James Madison, the Father of the US Constitution, had a recent birthday (March 16th). Here’s some interesting tidbits about him.

Republicans criticizing President Obama for waiting so long to visit Israel is funny because they don’t realize the past history of Republican presidents.

I’m not a Bill O’Reilly fan, but cheers to him for blasting Rep. Michelle Bachmann (R-MN).

On This Week’s Headlines from The Onion
Cruel owner chains bike outside in freezing weather
Groundhog beheaded for inaccurate prediction
FDA relaxes definition of Smoothie
Baseball star David Ortiz listed as season to season
NASA designers release 50 new space skirts
Boss gets on man’s ass about finishing NCAA bracket
Another job interview ruin as sutures popping open during handshake

Interesting Reads
About wine ratings
Are polar bears really disappearing?
Why ballroom beats the treadmill
Respites and autism from M3 Red, someone we see here at times
Darwin’s observations on biogeography
Stephen King (author and gun owner) on gun control
Lina and the Wolf: A book review about a Prokofiev and his soprano wife
Can man survive on beer alone?

On Potpourri
Cheers to Robin (Life in the Bogs) as she moves to a new location – Breezes at Dawn. Besides being a good photographer and one who finds the right words for the photographic moments, I’m confident that she’s also – and most importantly – a good person. Visit her new location and if you are new, tell her I sent you.

This week’s post On a Coin Analogy received interesting comments. On a related note, I appreciate these words by Dennis Vemena:

In common English usage, “theory” means something like “guess” or “hunch”. It means something speculative, uncertain. In science, however, the meaning is almost exactly the opposite. In science, a theory is an idea that has stood the test of time. This difference between the common usage and the scientific usage of the word is a frequent source of confusion for nonscientists. In science, a theory is a well-tested idea – an explanatory framework that makes sense of the current facts available, and continues to make accurate predictions about the natural world.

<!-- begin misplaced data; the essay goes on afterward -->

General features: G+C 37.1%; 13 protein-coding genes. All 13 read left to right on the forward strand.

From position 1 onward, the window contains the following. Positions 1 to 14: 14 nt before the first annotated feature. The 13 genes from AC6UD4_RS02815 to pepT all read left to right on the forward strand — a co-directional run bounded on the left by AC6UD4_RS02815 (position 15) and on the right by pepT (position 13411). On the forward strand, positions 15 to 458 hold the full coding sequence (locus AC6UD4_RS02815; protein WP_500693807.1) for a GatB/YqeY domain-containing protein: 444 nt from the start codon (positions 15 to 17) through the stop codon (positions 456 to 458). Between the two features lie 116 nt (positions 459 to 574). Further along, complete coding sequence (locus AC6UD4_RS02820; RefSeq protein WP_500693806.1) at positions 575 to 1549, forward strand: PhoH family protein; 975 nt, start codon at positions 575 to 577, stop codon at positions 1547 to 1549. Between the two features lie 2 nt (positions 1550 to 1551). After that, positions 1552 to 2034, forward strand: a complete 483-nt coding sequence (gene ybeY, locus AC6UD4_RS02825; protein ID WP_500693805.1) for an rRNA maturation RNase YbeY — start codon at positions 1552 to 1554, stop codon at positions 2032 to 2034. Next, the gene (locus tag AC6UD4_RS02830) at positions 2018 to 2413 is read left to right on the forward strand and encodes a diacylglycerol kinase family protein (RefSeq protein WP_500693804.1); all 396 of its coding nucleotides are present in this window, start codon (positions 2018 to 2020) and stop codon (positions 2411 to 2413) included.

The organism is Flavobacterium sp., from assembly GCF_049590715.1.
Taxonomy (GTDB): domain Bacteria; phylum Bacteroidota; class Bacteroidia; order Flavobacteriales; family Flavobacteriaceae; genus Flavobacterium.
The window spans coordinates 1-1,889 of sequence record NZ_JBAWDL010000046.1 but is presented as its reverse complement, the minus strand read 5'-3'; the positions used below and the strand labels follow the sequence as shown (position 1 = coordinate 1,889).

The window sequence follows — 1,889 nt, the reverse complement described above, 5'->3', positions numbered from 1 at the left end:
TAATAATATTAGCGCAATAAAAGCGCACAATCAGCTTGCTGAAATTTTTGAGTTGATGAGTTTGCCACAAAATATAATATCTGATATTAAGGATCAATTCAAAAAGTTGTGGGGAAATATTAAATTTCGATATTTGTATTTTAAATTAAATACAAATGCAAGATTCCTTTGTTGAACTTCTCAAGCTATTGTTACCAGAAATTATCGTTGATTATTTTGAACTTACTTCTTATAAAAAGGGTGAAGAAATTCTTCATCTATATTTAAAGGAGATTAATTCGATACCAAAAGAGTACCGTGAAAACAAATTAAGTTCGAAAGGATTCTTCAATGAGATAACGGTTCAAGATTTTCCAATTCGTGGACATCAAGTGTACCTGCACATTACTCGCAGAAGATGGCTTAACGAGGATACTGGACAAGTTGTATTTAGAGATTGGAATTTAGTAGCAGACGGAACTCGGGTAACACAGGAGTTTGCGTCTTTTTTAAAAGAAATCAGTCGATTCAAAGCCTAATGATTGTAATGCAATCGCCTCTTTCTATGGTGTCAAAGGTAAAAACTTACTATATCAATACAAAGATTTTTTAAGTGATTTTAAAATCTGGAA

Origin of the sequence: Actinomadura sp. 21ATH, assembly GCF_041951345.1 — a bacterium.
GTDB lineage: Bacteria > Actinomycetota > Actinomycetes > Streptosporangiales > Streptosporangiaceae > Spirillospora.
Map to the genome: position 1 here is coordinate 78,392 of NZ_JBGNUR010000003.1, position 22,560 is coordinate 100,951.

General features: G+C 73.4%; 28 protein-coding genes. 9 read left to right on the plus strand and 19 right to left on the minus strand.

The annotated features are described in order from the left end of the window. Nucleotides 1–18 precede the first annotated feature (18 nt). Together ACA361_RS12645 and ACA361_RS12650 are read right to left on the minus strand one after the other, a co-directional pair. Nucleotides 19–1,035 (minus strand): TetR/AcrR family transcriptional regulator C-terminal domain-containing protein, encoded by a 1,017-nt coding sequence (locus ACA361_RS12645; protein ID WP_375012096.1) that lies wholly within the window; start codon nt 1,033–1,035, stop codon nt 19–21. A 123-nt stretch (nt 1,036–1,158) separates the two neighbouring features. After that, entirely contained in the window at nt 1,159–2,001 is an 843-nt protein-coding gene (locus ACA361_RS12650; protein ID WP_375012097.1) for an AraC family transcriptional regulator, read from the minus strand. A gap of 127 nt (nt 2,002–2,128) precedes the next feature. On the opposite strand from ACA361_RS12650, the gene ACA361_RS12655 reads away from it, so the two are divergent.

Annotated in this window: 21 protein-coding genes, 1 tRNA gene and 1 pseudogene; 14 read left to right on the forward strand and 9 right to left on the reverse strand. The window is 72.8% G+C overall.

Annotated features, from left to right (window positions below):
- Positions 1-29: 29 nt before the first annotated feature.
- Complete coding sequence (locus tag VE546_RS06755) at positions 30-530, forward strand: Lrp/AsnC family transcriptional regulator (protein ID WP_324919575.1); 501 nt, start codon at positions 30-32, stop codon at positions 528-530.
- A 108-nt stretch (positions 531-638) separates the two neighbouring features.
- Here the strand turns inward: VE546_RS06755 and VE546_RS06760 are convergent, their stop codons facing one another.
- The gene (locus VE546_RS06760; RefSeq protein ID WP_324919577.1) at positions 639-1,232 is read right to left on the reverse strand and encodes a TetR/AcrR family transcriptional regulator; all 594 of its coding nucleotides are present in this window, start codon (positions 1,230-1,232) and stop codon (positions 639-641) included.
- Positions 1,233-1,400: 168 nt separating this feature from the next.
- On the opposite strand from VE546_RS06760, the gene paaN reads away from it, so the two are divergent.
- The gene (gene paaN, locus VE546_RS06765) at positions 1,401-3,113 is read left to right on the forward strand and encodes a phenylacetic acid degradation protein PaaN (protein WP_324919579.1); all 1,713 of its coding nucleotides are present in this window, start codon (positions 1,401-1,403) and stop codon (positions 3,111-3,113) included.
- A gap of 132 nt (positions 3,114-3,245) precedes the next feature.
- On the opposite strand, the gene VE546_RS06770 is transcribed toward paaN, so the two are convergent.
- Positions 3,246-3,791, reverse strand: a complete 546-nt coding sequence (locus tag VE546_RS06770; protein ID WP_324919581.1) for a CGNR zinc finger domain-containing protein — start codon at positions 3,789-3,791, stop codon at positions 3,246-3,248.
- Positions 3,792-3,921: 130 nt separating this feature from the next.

It’s college basketball March Madness in the US, which means my alma mater continues having the 12th longest streak in the country of not participating. How’s this for a catchy marketing phrase: Bowling Green Falcon Basketball – not since 1968

On the SEC getting only 3 teams in the tournament: “This is a BSC league … that shouldn’t happen! (Tennessee Head Coach Cuonzo Martin). Coach Martin, good job at identifying the problem because the BSC is about football, not basketball.

The University of Kentucky didn’t (and thankfully so) make the tournament. Hey UK – sell yourself to the devil in favor of winning at all costs, things like this happen. How many of your recruits the past four years are on target to graduate? Answer – not many!

I will feature another classic cartoon character on Saturday.

Readers surprised with the amount of praise for last Monday Morning’s Entertainment post of Donald O’Conner. To send you into the weekend, enjoy Gene Kelly’s famous bit from the same movie: Singin’ in the Rain. Have a good weekend! In the words of Garrison Keillor, Be well, do good work, and keep in touch.